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Alumni Resources

Alumni-Alumni Mentoring Program

We invite Alumni of the CCEE Department to cultivate meaningful relationships with fellow CCEE Alumni who can offer insights and advice as you navigate your career, explore new career paths, or consider further education and training.

How it Works

  1. If looking for a mentor, you ask your most pressing questions. Need help with an idea or active startup? Wondering about career options? If you want to become a mentor, share your background and experience so we can best match you with a mentee.
  2. We match. We use this form to set you up with a CCEE mentee/mentor based on your needs or your experience.
  3. Mentors receive an email with information about a potential mentee. (Mentors are anonymous until a connection is made and have the right to accept/decline a mentee relationship.) Once the mentee is accepted, both the mentor and mentee will receive contact information. After you are connected to your mentee/mentor, work with them to set up your first meeting, whether it be virtual or in person.

Ready to become a mentor or meet your mentor? Please complete this form to get started. You will receive an email from CCEE Communications Director Taylor Wanbaugh at once a match has been made.

Frequently Asked Questions

You and your mentor/mentee have complete control over your relationship and can decide how often you want to meet at the onset of your relationship.  Depending on the mentee’s goals, both the mentor and mentee should talk about frequency and set a target end date for the engagement.

All NC State University Department of Civil, Construction, and Environmental Engineering Alumni are eligible. 

No. The program makes matches based on availability, proximity, experience, and skills.

Absolutely. Any alumnus from anywhere in the world is invited to participate. The mentor and mentee can connect either in person (where possible) or via phone, email, or video chat. In fact, getting global perspectives can be an advantage.

There are countless publications that validate the significance and value of mentorship. But the easiest way to prove that mentorship is important is to ask yourself, “What advice do I wish someone would have given me when I … graduated from college … first started my career … made a significant career transition?” More than likely you have a number of ideas that come to mind. Imagine how valuable it would have been to have been provided helpful advice at that time of your life – that value speaks to the power of mentorship. Mentoring gives you the opportunity to share your knowledge and advice with someone who is about to embark on the same path you traveled, and this is your chance to help them along the way.

Networking is about developing professional contacts that you can call upon when you need assistance getting information or help while job hunting. Generally, networking interactions are more transactional exchanges. For instance, you would ask people in your network about job leads, request an informational interview, or ask to be connected to someone in their professional network (someone who is not yet in your network). The purpose of a mentor is not to offer their mentee a job. Mentorship is about an alumnus/alumna developing a long-term relationship with their mentee covering multiple aspects of career and personal development.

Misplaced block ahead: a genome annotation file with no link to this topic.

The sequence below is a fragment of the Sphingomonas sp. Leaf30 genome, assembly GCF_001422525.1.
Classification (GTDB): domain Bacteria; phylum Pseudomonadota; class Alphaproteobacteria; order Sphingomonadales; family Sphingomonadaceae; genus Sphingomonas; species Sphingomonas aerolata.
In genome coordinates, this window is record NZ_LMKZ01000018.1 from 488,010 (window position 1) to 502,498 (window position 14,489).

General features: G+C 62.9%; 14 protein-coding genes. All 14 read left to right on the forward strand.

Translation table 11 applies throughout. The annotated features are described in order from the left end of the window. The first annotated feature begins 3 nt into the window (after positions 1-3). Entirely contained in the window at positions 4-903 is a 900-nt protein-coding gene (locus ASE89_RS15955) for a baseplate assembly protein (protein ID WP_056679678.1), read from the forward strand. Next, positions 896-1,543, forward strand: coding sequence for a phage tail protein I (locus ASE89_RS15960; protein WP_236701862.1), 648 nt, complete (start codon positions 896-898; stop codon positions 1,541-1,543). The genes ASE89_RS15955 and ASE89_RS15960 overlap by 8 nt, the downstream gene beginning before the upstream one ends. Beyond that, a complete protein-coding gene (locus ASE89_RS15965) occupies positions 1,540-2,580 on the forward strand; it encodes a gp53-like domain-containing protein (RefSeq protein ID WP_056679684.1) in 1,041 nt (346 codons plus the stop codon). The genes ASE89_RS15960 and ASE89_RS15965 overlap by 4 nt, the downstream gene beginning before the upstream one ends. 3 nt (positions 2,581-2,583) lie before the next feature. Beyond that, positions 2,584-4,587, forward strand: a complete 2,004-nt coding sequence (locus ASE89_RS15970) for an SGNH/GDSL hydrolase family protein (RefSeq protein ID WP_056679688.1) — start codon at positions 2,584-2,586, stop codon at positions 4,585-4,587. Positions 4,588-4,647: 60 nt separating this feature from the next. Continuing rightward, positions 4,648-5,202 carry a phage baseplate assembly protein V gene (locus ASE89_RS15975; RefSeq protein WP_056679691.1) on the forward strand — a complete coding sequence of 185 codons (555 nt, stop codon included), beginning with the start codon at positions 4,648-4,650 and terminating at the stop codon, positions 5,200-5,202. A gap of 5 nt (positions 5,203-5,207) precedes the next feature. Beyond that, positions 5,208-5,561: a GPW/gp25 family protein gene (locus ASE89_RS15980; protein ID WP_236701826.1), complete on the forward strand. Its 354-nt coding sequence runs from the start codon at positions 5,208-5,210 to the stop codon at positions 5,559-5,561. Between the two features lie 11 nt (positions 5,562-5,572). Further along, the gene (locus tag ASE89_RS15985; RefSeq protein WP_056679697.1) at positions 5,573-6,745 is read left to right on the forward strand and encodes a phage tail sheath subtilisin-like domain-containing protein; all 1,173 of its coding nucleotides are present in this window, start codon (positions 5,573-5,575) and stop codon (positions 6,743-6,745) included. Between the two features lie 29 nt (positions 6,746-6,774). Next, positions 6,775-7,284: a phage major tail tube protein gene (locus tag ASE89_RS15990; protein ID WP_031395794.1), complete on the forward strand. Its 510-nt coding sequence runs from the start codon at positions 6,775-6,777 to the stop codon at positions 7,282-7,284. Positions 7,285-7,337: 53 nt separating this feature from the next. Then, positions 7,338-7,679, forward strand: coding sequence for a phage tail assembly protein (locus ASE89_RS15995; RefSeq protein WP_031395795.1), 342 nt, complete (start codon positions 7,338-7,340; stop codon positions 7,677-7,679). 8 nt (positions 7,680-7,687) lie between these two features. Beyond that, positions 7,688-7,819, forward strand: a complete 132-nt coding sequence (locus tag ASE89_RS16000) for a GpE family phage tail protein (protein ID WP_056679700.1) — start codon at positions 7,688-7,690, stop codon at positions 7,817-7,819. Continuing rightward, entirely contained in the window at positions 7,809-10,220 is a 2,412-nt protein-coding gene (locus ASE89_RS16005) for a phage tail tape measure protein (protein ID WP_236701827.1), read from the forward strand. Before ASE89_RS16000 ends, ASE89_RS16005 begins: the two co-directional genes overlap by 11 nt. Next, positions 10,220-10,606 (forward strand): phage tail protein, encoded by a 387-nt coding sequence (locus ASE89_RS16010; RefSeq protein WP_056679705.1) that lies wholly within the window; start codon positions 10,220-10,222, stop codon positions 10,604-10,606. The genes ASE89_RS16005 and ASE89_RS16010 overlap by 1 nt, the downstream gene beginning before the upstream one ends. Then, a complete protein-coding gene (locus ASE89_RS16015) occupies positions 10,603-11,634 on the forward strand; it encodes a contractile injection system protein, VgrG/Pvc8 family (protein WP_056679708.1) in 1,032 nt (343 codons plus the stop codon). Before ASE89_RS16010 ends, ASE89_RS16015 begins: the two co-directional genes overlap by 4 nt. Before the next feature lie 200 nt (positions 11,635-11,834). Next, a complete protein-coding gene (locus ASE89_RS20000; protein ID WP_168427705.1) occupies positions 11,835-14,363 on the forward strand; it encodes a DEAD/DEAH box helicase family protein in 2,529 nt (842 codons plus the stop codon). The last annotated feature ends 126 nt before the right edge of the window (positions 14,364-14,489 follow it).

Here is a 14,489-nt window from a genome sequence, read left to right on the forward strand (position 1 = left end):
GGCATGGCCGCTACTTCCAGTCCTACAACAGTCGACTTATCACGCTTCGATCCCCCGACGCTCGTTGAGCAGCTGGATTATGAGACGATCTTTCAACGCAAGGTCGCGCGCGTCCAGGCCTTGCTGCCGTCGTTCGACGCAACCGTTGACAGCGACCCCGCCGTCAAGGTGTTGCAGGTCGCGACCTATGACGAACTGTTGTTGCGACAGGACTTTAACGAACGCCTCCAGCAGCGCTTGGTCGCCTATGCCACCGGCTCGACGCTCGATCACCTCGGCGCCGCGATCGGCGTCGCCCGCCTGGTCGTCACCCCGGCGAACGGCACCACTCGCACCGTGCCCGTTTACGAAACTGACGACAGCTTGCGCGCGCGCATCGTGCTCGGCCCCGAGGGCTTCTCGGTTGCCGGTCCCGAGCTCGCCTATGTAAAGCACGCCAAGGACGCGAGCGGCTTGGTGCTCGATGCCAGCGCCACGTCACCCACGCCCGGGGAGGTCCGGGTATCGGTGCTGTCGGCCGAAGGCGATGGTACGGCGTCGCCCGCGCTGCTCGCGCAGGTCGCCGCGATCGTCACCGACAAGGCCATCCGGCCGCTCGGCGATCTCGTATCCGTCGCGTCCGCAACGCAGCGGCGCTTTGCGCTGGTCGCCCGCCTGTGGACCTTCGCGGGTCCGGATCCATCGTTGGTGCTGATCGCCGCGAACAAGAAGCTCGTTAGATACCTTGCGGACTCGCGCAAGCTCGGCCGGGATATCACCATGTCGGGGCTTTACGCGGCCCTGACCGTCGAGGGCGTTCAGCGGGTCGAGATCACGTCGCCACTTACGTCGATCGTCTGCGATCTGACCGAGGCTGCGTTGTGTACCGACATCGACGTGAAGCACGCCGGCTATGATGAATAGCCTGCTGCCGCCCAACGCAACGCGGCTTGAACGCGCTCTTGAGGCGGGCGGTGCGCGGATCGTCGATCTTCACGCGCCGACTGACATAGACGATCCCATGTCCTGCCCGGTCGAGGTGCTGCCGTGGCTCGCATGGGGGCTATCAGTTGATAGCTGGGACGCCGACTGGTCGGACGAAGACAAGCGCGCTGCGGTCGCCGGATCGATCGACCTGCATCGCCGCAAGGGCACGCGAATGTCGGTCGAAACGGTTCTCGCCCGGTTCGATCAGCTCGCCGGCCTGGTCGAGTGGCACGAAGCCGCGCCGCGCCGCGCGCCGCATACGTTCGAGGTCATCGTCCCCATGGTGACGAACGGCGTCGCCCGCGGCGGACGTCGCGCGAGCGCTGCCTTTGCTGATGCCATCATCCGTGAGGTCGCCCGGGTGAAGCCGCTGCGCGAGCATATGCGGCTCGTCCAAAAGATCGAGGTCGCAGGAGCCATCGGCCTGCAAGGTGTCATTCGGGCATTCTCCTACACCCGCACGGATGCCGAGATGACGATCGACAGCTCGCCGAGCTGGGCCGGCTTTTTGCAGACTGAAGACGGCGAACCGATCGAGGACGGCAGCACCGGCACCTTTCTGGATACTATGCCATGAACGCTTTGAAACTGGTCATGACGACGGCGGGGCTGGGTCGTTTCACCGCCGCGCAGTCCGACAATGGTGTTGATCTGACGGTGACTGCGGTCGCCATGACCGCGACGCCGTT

All in-person meetings should take place in a public location, such as the mentor’s office, a restaurant, or a coffee shop. Meetings can also take place via phone or video chat.

Although all good things come to an end at some point, if any of these statements sound familiar:

  • I feel like I’ve met my development goals.
  • Our conversations have become a little flat and predictable.
  • We end up talking about things unrelated to mentoring when we meet.
  • We haven’t met in several weeks or even months.
  • My development needs have changed since this relationship started.
  • I’m not sure my mentor is committed to this relationship.
  • I’m not sure I’m committed to this relationship.
  • My priorities have shifted and I can’t give this relationship what I should.

Any of these are signs that it may be time to say goodbye to your mentoring relationship. Keep in mind that just because you may be ending the relationship at this point doesn’t mean that you can’t or won’t have a relationship with this mentor in the future.

When ending a mentoring relationship, you want to be as polite and amicable as possible; the best thing to strive for is honesty. Tell your mentor that your goals have shifted, or that your priorities have changed, or that the two of you just don’t seem to be a good fit.

Whatever the reason, be forthright with your mentor and give them the chance to weigh in with their opinion and observations. You might be surprised to find out they were thinking the same thing.  If you planned your relationship well from the start and gave yourselves a timeframe, then you could use that timeframe to assess your progress and jointly evaluate what makes sense going forward.

You can always extend the end date if the relationship is generating quality ideas and support that you need, but with an end date established from the start, you and your mentor both know what to expect, how much time you are committing to the relationship, and how much time you have to accomplish your goals.

Helpful guides to get started

Below are some documents and guides to help you: